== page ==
Batsmen are definitely better at handling yorkers these days. Thanks to the two new ball rules they have become even more useless as reverse swing is almost non-existent. It is a real farce that every once in a while MCC introduces a rule that tips the balance of the game heavily in favor of the English!

  • kamal on March 6, 2012, 4:43 GMT

    Two new balls is the reason. Simple as that.

  • Harvey on March 6, 2012, 4:37 GMT

    Wasim and Waqar are legends of the inswinging yorker. I would love to see those days again.

  • Bobby on March 6, 2012, 3:49 GMT

    I am unable to understand that how people suppose that Virat Kohli has become some master batsman just after few good innings. Kohli was a sitting duck along with all his mates in England. Please leave the poor man alone and let him play his game. All this hype from Indian fans is always pre-mature. Indian media feeds on fantacy.Tendulya who has never won anything for India is their God. Waqar Younis did get hit by Jadeja for a few on his day but so what? Saeed Anwar did hit Kumble for 27 runs in an over including three sixes..Does it make Kumble a bad bowler? What about Harbhajan who went for 5 sixes in a test match against Afridi? These are all good bowlers who ended up getting punished by a better batsman on a given day. Waqar Younis had superb yorker that no batsman in the world could ever played..This Include Tendulya who was clean bowled for 15 by Waqar in his first test match and ended up breaking his nose in the next...and then avoided playing two best bowlers of decade!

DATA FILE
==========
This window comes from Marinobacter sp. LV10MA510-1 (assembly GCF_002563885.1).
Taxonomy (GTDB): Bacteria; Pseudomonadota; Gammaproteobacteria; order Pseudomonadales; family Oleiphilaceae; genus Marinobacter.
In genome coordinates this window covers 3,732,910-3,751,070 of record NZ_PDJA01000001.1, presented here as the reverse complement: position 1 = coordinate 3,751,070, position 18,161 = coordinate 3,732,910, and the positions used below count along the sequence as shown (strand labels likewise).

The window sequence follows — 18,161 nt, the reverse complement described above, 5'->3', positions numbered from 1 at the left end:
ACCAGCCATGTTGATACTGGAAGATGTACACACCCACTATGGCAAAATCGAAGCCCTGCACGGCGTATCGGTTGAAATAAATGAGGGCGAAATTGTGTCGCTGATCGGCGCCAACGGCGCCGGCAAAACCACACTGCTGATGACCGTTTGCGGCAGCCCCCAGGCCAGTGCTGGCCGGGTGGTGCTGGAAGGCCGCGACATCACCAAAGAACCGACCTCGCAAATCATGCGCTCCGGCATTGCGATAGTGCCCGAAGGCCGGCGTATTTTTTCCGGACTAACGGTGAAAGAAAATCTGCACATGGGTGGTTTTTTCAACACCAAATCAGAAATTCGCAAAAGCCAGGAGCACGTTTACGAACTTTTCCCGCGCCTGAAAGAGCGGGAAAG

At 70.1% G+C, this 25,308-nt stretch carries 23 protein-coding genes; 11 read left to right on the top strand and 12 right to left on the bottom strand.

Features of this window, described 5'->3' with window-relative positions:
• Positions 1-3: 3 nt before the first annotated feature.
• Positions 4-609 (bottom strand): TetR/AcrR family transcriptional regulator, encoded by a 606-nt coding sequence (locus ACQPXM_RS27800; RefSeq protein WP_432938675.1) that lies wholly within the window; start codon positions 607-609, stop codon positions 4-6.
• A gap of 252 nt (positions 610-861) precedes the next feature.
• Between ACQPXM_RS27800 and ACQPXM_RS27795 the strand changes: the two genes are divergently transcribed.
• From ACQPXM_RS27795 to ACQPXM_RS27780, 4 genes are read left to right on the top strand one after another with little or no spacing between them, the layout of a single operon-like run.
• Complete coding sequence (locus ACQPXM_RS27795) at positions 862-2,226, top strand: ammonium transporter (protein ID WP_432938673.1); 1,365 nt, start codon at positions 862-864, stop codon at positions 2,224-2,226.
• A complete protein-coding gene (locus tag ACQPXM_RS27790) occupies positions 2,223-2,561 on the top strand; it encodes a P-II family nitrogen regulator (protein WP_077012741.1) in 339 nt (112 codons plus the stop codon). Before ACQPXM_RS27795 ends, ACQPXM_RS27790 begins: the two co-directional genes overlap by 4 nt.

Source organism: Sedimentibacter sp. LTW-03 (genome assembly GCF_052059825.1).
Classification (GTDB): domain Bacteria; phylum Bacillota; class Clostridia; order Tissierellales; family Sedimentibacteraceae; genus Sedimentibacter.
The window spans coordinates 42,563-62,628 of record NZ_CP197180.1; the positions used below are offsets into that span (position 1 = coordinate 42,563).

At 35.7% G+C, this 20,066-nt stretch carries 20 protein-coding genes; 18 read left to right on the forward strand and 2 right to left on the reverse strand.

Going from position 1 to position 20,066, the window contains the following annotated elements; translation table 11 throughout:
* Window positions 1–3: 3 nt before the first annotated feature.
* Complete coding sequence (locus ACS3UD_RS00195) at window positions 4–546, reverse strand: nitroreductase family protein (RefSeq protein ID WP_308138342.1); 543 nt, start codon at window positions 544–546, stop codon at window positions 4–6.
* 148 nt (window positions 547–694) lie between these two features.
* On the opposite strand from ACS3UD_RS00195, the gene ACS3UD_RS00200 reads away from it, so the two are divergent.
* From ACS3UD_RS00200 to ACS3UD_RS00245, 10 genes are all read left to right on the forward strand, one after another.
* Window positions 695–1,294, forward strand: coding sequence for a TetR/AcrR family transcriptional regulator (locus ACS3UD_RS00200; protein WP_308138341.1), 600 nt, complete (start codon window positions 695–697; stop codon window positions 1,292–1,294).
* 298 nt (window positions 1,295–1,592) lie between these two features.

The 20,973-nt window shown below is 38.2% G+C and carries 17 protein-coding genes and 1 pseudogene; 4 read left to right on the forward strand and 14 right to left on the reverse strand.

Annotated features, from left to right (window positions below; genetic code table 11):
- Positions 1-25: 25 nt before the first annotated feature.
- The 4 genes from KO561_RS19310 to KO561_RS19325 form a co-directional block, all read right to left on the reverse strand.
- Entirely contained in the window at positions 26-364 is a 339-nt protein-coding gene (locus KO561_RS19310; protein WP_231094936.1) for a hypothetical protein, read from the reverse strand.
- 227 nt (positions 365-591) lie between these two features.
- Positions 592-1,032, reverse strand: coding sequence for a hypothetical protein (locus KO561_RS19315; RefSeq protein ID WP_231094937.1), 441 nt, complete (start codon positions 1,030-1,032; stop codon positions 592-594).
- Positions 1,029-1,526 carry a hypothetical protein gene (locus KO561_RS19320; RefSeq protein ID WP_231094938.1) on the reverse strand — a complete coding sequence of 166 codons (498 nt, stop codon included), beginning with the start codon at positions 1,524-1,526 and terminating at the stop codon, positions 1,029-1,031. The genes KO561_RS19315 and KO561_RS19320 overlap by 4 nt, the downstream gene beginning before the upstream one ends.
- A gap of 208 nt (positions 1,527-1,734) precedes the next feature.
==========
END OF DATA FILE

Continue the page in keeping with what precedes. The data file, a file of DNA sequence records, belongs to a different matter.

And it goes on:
• Dark on March 6, 2012, 2:26 GMT

    drop malinga.... ..........

  • Kay on March 6, 2012, 2:07 GMT

    @Viz-from-OZ: spot on mate! couldnt agree with you more. monga's articles have been tedious and downright partisan sometimes. that his penchant for sensationalism in his articles goes unnoticed by cricinfo is incredible.

  • theo on March 6, 2012, 0:43 GMT

    I am a fast bowler when I do get round to playing, and bowling a quick swinging yorker and watching the batsmen stumble trying to save his toes, gave me as much joy as taking a wicket!! I found more batsmen complemented a great yorker than a regular wicket.. but im just talking about regular club games, not internationals.

  • Viz on March 5, 2012, 22:09 GMT

    Think we need to diversify the reporter pool at Cricinfo. I've read quite a few below the belt yorkers from Monga in the last few weeks and starting to wonder if some of these guys can be objective in what they write when "India" is not doing well. We're seeing some wonderful cricket played by the Australians & the Sri Lankans in this series and it's disappointing to see these fellows trying to insinuate negative things about players. Media is a powerful tool and I don't believe Malinga should be subjected to cheap analysis based on a different bowlers experience.